To the editor:
Andrew Nikiforuk, journalist and contributing editor to 'The Tyee' (an online news magazine covering issues of primary concern to British Columbians) poses several questions in a recent article entitled "Kinder Morgan's Blackmail"; one of which is..."aren't democracies supposed to challenge projects that impose unprecedented economic and environmental risks on their citizens?"
I think most would agree that it is every Canadian's right under our Constitution to speak out against, actively protest, and even push back on issues that are perceived to be ill-conceived ideas. It is also our right to do so without fear of mean-spirited threats, bullying or aggressive retaliation. No matter what the issue, under no theory is it O.K. to blackmail, threaten, harass or malign anyone who chooses to challenge it.
Not so, according to our Federal Government and the provinces of Alberta and Saskatchewan. In the case of the Kinder Morgan pipeline, ongoing rhetoric from the Premier of Alberta has been vitriolic, unrelenting and riddled with lies and inaccuracies in her bid to win this case. Along with the Premier of Saskatchewan, Ms. Notley has also recently introduced legislation designed to impose crippling economic sanctions on British Columbia, making life for the people there (and perhaps the rest of the country as well) very difficult indeed. Now we are told that the Prime Minister, along with Ms. Notley, is prepared to invest potentially billions of taxpayers' dollars in Kinder Morgan Inc. itself to encourage that company, in response to its decision to suspend work on the controversial $7.4 billion pipeline, to forge ahead.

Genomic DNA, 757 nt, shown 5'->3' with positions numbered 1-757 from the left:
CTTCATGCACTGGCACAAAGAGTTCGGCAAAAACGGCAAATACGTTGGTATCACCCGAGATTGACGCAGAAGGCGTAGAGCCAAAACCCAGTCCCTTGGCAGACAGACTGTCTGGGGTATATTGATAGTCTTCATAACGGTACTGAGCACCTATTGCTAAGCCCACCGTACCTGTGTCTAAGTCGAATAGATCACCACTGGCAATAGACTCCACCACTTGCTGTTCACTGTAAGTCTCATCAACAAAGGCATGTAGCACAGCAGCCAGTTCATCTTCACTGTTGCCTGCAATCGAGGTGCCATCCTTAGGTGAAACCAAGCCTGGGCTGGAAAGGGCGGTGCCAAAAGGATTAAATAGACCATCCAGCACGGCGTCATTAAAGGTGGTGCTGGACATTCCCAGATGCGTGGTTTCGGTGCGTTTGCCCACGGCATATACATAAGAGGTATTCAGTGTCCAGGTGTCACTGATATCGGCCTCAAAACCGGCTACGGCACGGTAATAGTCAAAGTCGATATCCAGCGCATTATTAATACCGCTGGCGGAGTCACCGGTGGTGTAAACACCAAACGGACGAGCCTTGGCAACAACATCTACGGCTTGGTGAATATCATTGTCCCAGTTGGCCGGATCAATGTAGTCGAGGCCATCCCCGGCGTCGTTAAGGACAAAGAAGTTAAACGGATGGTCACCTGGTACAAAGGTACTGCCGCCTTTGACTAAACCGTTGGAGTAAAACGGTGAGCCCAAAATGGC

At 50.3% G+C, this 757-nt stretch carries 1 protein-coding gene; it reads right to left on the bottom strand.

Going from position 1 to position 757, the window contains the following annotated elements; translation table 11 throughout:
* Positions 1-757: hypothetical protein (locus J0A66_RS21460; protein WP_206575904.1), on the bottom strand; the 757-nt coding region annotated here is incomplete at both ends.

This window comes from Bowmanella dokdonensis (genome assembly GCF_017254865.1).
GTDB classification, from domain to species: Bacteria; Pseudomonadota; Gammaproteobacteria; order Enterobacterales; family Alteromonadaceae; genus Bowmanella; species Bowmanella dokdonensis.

There are those who would argue that governments have the right to undertake whatever projects they see fit, particularly when deemed to be in the nation's best interests "economically", and to fight back, aggressively if necessary, against any and all opposition. This is highly questionable, however, when there is strong evidence to indicate that, in fact, there is little to no economic benefit to be had, that said projects also pose dire risks to the environment, that aboriginal inclusion has been overlooked, lies and half-truths are needed to sell them to the people, and when "social license" has been denied. But it is especially infuriating when major foreign corporations attempt to override proper process and manipulate our governments with respect to the "what" and "when" of those projects.
Most concerning of all is Justin Trudeau's failure to provide responsible leadership in this matter by continuing to pursue a seriously flawed agenda that has only served to divide Canadians across the country. As eloquently stated by Mr. Nikiforuk, "in a normal world, governments concerned about fiscal prudence and the public interest would let Kinder Morgan abandon (this) non-viable project. In a moral world, Canadian governments would admit that pipelines and tankers export refinery jobs and greenhouse gas emissions on a disastrous scale. In a just world, Alberta would...admit it has allowed industry to overproduce bitumen due to low royalties and bad governance. But Canada, like (our) southern neighbour, is having trouble behaving normally, morally or justly these days...and...Canadians should be more than ashamed. They should be alarmed."